Roof lights and Velum windows
Roof lights are flat, slope and lie flush with the roof. Roof lights can be top opening or pivot in the middle. Roof lights are usually installed in the course of a loft conversion, though some Victorian properties have them already, albeit rather small. They are often used to give light to stairwells. Imagine ascending to your loft and then enjoying the view from a small balcony. If you haven’t the funds for a full conversion or you think obtaining planning permission may be difficult, there’s still much you can do to flood the room with light. Your windows will affect the mood of the loft. If it’s a children’s playroom, you may want four roof lights. If it’s an entertainment or movie room, you probably can stick with one or two. Two types of loft window are available for your sloping ceilings. One option is building ones that fit into the slope of the roof. Velum is the big name in this field and are very quick and easy to install in a day. If you have reasonable head space and plenty of room, fitting two or three of these is perfectly adequate.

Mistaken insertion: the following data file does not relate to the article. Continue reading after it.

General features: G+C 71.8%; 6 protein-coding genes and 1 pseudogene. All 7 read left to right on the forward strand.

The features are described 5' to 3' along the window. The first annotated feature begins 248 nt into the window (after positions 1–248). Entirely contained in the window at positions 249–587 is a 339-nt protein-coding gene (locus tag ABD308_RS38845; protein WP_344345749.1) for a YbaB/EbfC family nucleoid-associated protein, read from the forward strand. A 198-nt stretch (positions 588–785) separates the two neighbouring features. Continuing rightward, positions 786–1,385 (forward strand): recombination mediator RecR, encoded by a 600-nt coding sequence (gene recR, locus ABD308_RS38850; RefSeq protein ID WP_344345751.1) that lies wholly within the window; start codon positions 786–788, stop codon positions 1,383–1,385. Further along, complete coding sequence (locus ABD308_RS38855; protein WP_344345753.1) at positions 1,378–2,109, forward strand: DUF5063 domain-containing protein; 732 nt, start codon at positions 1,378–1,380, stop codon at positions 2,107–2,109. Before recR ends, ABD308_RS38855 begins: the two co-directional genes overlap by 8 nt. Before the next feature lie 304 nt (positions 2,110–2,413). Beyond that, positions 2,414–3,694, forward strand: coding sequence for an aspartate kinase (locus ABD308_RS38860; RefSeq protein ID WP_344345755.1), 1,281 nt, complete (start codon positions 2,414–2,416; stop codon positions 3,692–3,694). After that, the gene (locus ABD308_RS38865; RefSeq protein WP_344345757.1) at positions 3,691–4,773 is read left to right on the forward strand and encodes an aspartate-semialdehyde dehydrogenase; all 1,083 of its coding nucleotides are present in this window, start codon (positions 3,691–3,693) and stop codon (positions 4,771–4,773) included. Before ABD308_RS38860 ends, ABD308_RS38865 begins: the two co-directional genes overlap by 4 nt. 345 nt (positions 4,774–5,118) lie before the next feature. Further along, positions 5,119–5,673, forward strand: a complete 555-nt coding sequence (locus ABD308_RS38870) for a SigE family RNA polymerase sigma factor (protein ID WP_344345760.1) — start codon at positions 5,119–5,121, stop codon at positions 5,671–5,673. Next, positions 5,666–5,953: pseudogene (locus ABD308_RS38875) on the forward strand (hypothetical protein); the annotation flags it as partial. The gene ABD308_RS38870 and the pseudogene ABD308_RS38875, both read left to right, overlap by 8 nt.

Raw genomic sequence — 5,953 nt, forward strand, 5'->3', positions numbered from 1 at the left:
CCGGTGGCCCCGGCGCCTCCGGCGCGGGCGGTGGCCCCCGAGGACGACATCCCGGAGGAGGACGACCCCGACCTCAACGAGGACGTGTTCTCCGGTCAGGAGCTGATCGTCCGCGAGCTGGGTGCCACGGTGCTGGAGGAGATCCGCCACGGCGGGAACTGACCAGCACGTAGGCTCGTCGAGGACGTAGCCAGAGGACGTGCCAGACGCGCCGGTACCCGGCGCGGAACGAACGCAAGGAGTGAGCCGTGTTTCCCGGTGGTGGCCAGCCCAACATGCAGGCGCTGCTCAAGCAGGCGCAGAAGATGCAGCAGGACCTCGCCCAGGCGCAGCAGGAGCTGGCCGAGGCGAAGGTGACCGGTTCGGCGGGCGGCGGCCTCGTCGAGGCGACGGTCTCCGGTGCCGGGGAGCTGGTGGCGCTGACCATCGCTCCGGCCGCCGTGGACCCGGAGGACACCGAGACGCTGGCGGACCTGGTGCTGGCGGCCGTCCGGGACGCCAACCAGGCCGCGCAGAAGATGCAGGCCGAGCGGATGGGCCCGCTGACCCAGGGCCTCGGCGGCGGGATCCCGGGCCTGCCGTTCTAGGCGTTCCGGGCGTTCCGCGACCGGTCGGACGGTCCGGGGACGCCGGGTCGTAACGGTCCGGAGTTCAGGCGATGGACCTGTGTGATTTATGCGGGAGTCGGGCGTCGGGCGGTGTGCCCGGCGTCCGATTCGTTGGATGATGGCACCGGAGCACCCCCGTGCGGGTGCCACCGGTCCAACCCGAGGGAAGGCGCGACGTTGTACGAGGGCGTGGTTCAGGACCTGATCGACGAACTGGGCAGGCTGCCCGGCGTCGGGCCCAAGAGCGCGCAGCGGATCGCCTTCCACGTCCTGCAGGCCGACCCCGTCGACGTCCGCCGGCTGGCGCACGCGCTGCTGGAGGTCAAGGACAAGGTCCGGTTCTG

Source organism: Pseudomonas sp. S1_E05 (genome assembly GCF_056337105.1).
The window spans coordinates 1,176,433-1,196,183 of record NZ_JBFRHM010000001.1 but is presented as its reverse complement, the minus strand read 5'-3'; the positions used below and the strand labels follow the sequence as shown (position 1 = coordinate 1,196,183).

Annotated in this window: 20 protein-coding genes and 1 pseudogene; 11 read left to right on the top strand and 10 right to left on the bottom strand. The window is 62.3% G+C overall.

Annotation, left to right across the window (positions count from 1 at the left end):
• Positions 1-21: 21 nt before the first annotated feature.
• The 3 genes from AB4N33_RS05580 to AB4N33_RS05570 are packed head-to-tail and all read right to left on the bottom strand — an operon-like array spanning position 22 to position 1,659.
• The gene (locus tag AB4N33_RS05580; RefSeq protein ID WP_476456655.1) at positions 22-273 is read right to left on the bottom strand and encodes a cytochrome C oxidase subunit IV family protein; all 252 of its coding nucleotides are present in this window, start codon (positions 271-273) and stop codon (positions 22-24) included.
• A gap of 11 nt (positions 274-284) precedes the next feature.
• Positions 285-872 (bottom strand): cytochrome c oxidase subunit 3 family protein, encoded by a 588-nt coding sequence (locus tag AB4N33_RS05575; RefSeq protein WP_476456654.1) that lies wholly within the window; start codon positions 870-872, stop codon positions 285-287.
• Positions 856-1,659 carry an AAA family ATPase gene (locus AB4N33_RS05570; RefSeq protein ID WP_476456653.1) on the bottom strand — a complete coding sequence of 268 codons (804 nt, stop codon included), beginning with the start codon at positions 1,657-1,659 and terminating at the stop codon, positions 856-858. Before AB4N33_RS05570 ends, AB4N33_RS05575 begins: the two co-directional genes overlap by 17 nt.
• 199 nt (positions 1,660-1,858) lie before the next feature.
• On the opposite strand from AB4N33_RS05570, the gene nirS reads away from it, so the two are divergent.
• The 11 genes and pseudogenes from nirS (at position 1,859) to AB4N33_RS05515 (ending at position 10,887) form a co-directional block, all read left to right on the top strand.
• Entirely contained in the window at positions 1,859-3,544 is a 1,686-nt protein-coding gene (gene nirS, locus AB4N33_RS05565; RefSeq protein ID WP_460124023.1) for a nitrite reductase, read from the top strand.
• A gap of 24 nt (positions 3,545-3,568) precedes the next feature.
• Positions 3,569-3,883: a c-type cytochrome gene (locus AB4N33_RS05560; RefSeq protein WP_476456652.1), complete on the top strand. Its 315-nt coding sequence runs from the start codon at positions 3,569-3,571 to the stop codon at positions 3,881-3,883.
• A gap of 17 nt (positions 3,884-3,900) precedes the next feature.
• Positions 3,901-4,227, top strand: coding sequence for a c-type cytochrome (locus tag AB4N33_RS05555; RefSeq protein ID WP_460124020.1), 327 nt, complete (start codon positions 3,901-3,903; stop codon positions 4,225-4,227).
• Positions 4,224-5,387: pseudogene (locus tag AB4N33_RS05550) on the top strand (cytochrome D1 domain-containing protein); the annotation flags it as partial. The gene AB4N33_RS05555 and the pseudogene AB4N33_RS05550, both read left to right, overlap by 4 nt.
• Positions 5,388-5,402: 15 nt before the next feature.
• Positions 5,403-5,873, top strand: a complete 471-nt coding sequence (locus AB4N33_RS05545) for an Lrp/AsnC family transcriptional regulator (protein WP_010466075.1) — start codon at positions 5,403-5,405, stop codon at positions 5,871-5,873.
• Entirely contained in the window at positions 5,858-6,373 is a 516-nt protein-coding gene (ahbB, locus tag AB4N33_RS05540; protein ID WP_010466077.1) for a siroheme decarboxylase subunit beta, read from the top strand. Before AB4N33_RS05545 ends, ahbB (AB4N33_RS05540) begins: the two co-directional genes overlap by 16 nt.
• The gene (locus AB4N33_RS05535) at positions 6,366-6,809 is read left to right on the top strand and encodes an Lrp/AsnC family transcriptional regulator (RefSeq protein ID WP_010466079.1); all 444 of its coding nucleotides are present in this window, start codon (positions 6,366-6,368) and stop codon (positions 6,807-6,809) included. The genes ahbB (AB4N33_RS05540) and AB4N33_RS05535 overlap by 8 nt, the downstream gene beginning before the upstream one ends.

Skylights and fanlights
Skylights are set in ceilings and roofs that usually do not open and are sometimes built up or domed to allow in more light. Fanlights are often semi-circular, above doors and also rarely open. Fanlights are typically located above front doors and are frequently painted with the house name or number or may be of patterned or stained glass. Skylights can be seen above stairwells or in rooms with flat roofs above.
Casement and top-hung
The most usual type of window, used in all types of houses. They are hinged to open along one side or across the top.These types are straightforward to install, widely available in different sizes and allow in plenty of light.
Used in Victorian houses, a sash window consist of two sashes (or frames) positioned one above the other so that they can slide up and down to open. Although they look simple, sash window frames are extremely intricate and therefore tend not to be used for very small or out-of-the-way places. The balance of the pulleys in the frame allows a heavy window to be pushed up and they will remain at whatever level they are opened at.
These doors, usual lead out into the back garden from the living room or dining room. Most French doors are made up of eight or more small panes of glass and are available in wood, PVC or metal. Some, however, have three, two or even one single pane of glass.